Townhall | Mohammad Mohaddessin | Jan 18, 2019
Early indications are that restored U.S. sanctions on Iran are causing real pain for the ruling regime. But the efficacy of these restrictive measures has rarely been contentious. A more pressing question is, what’s the end game? Will the regime negotiate at its weakest point, or continue its current behavior?
One thing is clear: The status quo is untenable. The Iranian economy is infested with corruption and has been so terribly mismanaged that an array of crises – unemployment, inflation, currency devaluation, poverty – have become existential threats to the entire socio-political order.
Strategically, it is difficult to conceive of a scenario where so corrupt a dictatorship can continue to ward off a disaffected, impoverished population that has almost doubled in a few short years. Perhaps the most telling indicator that the mullahs are in trouble is that the central question has boiled down to “can the regime survive?”
A day before the sanctions officially took effect, the regime’s Supreme Leader Ali Khamenei tried to infuse false hope of “America in decline” into his waning loyalists: “Today, the U.S. is considerably weaker than it was forty years ago,” Khamenei told the increasingly demoralized Bassij and Revolutionary Guards forces essential for suppression of discontent.
Mashhad Friday prayer leader, Ahmad Alamolhoda, threatened on November 2, “If a drop of Iranian oil is prevented from being exported, then … on the day of our choosing, we can confiscate three Saudi oil tankers; we would seize the oil and take the personnel hostage.” He also threatened to launch missile strikes against several airports in Persian Gulf states.
Such flailing about is consistent with a weakening regime under siege on multiple fronts. Serious objective troubles are coupled with equally significant consternation about the future. The circumstances will hardly revert back to what they were prior to the uprisings ongoing since December 2017. And there is ample evidence that the protests, as the defining feature of the domestic landscape, will continue to chip away at the regime’s power. Strikes and protests by thousands of workers at Haft Tapeh sugarcane factory in Shush and steel workers in Ahvaz continued for several month despite the arrest of more than a dozen workers. And tens of thousands of truck drivers resumed the fifth round of their strike, joined by thousands of farmers in Isfahan.
On August 3, Khamenei acknowledged that “we have problems,” while assuring an unconvinced audience that “we are not at a dead-end.” Posturing aside, it is increasingly evident that the theocracy is at a strategic dead-end, because it is fundamentally not just unwilling, but also unable to resolve the multitude of crises closing in.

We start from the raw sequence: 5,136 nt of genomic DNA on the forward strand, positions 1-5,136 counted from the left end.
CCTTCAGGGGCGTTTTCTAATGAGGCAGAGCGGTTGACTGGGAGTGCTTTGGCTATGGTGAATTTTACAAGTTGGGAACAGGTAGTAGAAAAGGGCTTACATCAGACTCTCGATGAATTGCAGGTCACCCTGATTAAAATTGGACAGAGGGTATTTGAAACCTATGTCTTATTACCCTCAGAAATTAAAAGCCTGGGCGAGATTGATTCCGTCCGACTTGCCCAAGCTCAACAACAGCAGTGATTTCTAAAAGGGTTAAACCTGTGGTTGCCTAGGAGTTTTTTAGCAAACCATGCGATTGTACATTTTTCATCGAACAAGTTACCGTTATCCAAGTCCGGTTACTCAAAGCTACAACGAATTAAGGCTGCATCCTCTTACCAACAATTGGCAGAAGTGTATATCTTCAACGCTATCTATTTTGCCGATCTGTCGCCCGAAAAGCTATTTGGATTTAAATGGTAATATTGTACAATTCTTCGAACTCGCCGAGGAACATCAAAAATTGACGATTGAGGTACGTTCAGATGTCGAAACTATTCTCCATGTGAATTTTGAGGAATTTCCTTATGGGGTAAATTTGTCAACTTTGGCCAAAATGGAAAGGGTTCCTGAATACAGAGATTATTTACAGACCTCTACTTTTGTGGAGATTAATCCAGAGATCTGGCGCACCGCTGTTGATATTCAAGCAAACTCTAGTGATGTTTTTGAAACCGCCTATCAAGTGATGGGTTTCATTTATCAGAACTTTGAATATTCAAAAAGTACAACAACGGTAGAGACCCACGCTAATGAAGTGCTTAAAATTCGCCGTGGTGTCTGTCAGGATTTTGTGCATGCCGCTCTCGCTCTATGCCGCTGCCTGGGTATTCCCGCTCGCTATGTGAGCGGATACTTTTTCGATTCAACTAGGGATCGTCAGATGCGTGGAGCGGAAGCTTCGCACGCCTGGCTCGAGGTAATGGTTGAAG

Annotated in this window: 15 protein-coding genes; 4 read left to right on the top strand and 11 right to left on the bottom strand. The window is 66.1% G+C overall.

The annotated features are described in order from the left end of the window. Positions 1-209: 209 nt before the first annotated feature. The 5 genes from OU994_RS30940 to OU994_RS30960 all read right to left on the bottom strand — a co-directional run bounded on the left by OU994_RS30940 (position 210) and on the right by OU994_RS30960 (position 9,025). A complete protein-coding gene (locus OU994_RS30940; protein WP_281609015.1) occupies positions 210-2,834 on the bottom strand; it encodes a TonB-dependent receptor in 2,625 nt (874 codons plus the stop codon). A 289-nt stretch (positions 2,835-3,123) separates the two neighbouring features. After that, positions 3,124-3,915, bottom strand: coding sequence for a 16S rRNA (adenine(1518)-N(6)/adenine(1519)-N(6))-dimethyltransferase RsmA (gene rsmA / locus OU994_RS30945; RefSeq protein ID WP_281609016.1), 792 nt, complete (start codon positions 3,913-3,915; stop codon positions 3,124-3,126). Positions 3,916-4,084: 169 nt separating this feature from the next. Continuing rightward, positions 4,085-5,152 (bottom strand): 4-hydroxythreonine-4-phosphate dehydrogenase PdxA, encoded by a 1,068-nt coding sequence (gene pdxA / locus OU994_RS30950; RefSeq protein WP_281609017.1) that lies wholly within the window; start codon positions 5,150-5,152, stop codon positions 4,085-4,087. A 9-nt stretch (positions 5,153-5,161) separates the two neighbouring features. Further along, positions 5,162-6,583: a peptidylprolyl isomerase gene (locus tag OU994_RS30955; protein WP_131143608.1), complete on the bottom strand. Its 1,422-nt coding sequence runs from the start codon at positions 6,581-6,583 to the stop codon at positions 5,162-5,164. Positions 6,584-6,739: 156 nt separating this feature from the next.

Moreover, the economic, international, and socio-political crises arising from four decades of malign management are not trivial irritants whose consequences can be strategically tolerated. True, the suppressive forces are well-resourced and omnipresent. But history has taught us that when foundational challenges inevitably trigger public rage, a ruling structure dependent on repression will prove incapable of squelching public outbursts.
At the right moment, such conditions can bring down any dictatorship.
So, can the regime elect to renegotiate with the U.S? No, partly because Khamenei has equated even the promotion of such ideas to “treason,” and partly because it would mean fundamental, enduring change in behavior and strategic orientation. The reverberations would be catastrophic inside the Revolutionary Guards and other instruments of repression, which means they would be too vulnerable in the face of popular uprisings. And that, in and of itself, would lead to collapse.
The uprisings have had a lasting detrimental impact on the regime’s equilibrium. Responding to a question about the possibility of regime change, Tehran’s president pointed to the main opposition, the Mujahedin-e Khalq (PMOI/MEK), which has been instrumental in creating “resistance units” that lead, organize and sustain protests. Hassan Rouhani said, “Remarks [about regime change] emerge from a handful of people in the U.S. who are engaged with a bunch of terrorists … the MEK.” They also “emerge” from the European Parliament, in a statement issued this month by 150 MEPs.
The promise of renegotiation is fading fast. Rouhani has described the toughening of U.S. Iran policy as a function of the Iranian people’s discontent and spreading protests, acknowledging that the uprising in December 2017 prompted the U.S. withdrawal from the Iran nuclear deal. Meanwhile, a series of recent terrorist plots uncovered in Europe and the U.S. indicate a closing of the ranks, and an increasingly aggressive posture toward the West and the Iranian people.
In such circumstances, the best end game is an end to the malicious dictatorship that has consistently meddled in the region and suppressed its own citizenry. A viable, organized opposition presents the best mechanism to turn things around, to the benefit of global peace and security, an end to the human rights abuses, and a non-nuclear Iran.
Mohaddessin (@Mohaddessin) is the Chairman of the Foreign Affairs Committee of the Paris-based National Council of Resistance of Iran